We have a small backyard with some fruit trees and vegetables. If one grows zucchini, one can feed the whole neighborhood. (Lots of laughs.)

    • Also, our farmers are competing with produce coming in from other countries more than they used to do. I accidentally bought some garlic from China one time at a flea market, and it was horrid compared to garlic grown here in California, especially in Gilroy.

    • FromThePew says:

      Bob1, Really, the USA can’t be THAT MUCH different then the ‘NORM’ of all developed nations. ALL the systems CAN’T be BROKEN can they? This ‘common sense’ article on PC tactics, may help explain the game of PC going on here. ‘MENTALLY ILL AMERICA: The 10 delusional demands of political correctness you are REQUIRED to accept, despite the contradictory evidence witnessed with your own eyes.’ By Mike Adams, the Health Ranger, July 11, 2016 @ http://www.naturalnews.com/054625_political_correctness_mass_mental_illness_insane_America.html#ixzz4EM6KJoCY

      • FromThePew says:

        Continued…………Bob1, You mention “market deserts”, “system broken” without any data/proof. Both sound like a PC type ad. Watch out for PC illusions easily accepted without study/basis. Per this well done article: there is a war for (control) of thinking going on around us. And it is called Political Correctness. May we all rise above the trap, God willing.

        • Tom Byrne says:

          FTP: As example:
          An activist once complained (in the Chronicle) that a corner grocery in a poor neighborhood had all the produce in the back, but the tobacco up by the cash register. “What does that say about us?’ she wailed. Apparently it didn’t occur to her that more shoplifters would target cigarettes than cabbage!

          • Your Fellow Catholic says:

            Why sell cigarettes at all, which kill more people than abortion?

          • FromThePew says:

            And another LIB PC STATEMENT made without specifics. “Yes, there are large swaths of cities that have no supermarkets, so people don’t have access to a lot of fresh fruit at reasonable prices.”
            Where exactly?

          • FromThePew says:

            TB, Right….Aren’t ciggies always near the front of stores? The poor nicotine addicted souls want to run in & out for their ‘fix’. Nobody ever runs in & out for a vegetable! Heck, my people don’t even like vegetables much. They like meat & potatoes. Yet the PC crowd wants to make a point of ‘vegetables’ to force people to eat what they don’t want. Like the failed “school lunch programs” but for grown ups.

          • FromThePew says:

            TB, Continued….More to your point, the ciggies are up front to prevent theft! I think people who look at everything with a PC lens & buy into that INSANITY, lose the ability to see common sense reasons. They look for PC issues in everything. They are being driven crazy by it. My proof, this article: ‘MENTALLY ILL AMERICA: The 10 delusional demands of P C you are REQUIRED to accept, despite contradictory evidence witnessed with your OWN eyes.’ By Mike Adams, the Health Ranger, @ http://www.naturalnews.com/054625_political_correctness_mass_mental_illness_insane_America.html#ixzz4EM6KJoCY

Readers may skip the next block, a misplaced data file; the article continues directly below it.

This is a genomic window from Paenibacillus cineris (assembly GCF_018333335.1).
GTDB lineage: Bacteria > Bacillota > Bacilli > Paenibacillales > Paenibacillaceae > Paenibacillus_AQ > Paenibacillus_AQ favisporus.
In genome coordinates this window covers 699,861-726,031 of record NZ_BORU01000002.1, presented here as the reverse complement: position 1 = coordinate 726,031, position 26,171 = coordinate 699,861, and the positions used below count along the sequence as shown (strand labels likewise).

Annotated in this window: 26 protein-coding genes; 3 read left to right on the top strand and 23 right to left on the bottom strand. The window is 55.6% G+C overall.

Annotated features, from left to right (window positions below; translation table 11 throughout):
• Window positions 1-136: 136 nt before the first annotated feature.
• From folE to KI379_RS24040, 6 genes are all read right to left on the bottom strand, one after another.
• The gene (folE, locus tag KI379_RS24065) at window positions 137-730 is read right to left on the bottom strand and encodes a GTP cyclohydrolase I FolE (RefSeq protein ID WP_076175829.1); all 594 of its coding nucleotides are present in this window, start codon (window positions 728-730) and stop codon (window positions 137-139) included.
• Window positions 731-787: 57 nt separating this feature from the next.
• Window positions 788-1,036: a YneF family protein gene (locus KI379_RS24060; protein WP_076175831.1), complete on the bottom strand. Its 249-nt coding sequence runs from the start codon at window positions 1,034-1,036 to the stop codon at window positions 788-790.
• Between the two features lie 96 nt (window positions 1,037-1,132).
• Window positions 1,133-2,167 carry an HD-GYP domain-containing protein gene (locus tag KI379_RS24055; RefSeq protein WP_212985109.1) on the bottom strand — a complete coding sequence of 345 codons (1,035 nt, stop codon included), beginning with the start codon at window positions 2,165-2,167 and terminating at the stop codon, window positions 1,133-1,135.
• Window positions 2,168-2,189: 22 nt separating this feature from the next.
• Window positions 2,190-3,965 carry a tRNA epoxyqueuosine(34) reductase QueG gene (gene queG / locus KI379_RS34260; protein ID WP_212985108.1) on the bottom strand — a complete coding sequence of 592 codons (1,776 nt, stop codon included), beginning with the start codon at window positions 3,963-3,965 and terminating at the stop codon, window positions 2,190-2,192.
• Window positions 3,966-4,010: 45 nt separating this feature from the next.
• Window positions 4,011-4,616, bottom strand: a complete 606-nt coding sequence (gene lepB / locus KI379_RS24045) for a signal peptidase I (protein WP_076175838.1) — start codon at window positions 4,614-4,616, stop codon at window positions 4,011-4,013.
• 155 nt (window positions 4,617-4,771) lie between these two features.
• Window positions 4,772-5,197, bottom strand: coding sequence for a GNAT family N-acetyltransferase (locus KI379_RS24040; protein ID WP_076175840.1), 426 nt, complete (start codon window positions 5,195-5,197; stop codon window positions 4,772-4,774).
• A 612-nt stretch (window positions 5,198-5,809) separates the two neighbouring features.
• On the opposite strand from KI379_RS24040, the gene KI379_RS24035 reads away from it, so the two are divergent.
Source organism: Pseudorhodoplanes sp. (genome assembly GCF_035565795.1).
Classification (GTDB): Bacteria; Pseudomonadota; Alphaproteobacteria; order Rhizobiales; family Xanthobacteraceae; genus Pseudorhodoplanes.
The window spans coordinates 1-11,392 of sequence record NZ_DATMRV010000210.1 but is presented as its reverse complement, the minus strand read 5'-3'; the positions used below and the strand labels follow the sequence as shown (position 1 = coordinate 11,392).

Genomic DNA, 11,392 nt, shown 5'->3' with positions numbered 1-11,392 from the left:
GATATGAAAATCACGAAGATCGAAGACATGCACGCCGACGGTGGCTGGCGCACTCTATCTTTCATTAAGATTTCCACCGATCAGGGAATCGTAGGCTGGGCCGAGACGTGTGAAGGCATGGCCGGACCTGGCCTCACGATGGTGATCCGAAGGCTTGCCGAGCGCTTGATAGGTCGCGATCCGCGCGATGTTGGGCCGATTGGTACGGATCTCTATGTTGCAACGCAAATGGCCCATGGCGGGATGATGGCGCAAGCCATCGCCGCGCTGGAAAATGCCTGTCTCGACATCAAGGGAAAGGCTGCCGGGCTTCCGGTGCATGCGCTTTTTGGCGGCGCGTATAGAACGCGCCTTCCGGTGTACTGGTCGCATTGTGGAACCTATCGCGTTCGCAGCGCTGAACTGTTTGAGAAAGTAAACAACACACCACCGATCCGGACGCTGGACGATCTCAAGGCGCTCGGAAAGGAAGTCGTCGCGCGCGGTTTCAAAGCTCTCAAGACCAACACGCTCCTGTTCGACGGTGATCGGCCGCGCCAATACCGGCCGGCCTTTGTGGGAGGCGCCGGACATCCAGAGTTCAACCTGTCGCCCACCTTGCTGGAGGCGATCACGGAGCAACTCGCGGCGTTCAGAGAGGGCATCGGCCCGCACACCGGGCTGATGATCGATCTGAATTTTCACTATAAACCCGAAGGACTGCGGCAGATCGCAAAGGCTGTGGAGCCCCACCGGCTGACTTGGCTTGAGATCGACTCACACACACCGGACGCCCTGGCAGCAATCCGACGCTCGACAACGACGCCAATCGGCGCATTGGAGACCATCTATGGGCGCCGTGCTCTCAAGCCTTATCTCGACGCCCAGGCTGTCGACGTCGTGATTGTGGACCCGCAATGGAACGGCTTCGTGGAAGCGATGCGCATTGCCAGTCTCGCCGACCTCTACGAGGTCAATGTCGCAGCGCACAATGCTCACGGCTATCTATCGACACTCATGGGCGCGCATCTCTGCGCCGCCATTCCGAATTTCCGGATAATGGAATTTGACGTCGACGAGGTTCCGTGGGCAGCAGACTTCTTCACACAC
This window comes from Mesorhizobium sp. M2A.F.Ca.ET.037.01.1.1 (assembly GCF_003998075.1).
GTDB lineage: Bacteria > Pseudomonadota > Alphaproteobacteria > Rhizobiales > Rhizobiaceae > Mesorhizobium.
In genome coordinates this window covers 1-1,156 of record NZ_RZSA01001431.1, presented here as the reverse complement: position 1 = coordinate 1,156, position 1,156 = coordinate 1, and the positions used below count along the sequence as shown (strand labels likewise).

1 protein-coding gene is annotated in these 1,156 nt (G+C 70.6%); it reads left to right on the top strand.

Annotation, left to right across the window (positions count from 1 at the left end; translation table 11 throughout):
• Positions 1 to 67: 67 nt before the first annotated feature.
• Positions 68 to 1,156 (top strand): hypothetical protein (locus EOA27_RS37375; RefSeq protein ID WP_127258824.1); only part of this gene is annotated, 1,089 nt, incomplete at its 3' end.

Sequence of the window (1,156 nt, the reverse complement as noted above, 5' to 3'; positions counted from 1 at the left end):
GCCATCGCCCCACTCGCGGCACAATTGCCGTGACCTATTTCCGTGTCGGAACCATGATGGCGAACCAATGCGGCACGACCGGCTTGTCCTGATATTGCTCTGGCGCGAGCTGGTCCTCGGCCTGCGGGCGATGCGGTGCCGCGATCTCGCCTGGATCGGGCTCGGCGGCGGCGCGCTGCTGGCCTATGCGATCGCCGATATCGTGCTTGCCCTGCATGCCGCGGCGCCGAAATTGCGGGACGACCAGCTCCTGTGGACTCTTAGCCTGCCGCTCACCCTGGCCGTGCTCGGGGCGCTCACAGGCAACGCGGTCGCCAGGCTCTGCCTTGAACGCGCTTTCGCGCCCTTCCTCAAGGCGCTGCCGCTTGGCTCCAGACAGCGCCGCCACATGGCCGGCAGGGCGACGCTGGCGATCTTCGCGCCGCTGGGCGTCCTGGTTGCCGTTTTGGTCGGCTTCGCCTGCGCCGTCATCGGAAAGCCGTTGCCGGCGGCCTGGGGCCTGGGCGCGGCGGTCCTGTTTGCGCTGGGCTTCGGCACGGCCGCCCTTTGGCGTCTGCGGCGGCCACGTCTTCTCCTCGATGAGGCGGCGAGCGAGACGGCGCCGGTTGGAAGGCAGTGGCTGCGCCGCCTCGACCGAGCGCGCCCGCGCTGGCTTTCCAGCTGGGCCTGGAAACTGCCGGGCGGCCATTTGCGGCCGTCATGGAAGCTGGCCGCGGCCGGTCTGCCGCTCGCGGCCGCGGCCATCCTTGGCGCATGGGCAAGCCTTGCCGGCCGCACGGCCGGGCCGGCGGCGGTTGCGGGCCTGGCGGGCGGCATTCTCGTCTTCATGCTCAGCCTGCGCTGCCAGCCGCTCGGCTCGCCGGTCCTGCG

• Your Fellow Catholic says:

            San Francisco South of Market is one area without supermarkets. There is now a small Safeway near ATT Park, and a Trader Joe’s, if you want to call that a supermarket, but hardly affordable.

          • Stores in all areas put the essentials — eggs, bread, milk, etc. toward the back as people then have to walk through the store and see other merchandise, which tends to increase sales. Stores change merchandise around during the year for the same purpose.

            The same merchandise can be cheaper in poorer areas than in more affluent areas, too. Of course this does not help the poor who are living in the higher priced areas.

  6. Let’s all go pick fruit and produce on the farms. Really? How will we get there when we don’t have a car, couldn’t afford the gas anyway. Food production is not a cute little farm way of life. Most of our food in grown by huge companies on huge farms. Drive down our highways(I5 for example) and you will see farms of 200-300 acres of tomatoes, or lettuce, or strawberries, etc. Yes, there are large swaths of cities that have no supermarkets, so people don’t have access to a lot of fresh fruit at reasonable prices. When a poor family needs food for 4 people, a $1.00 box of mac and cheese is a lot cheaper than a $4.00 head of lettuce.

  7. Michael McDermott says:

    There are organizations like ‘Second Harvest’ and the like that do garner fruit and veggies (lots of zucchini) from private sources.

    SSADly – the risk and liability from letting strangers on your property to pick ripe foods has discouraged much of this.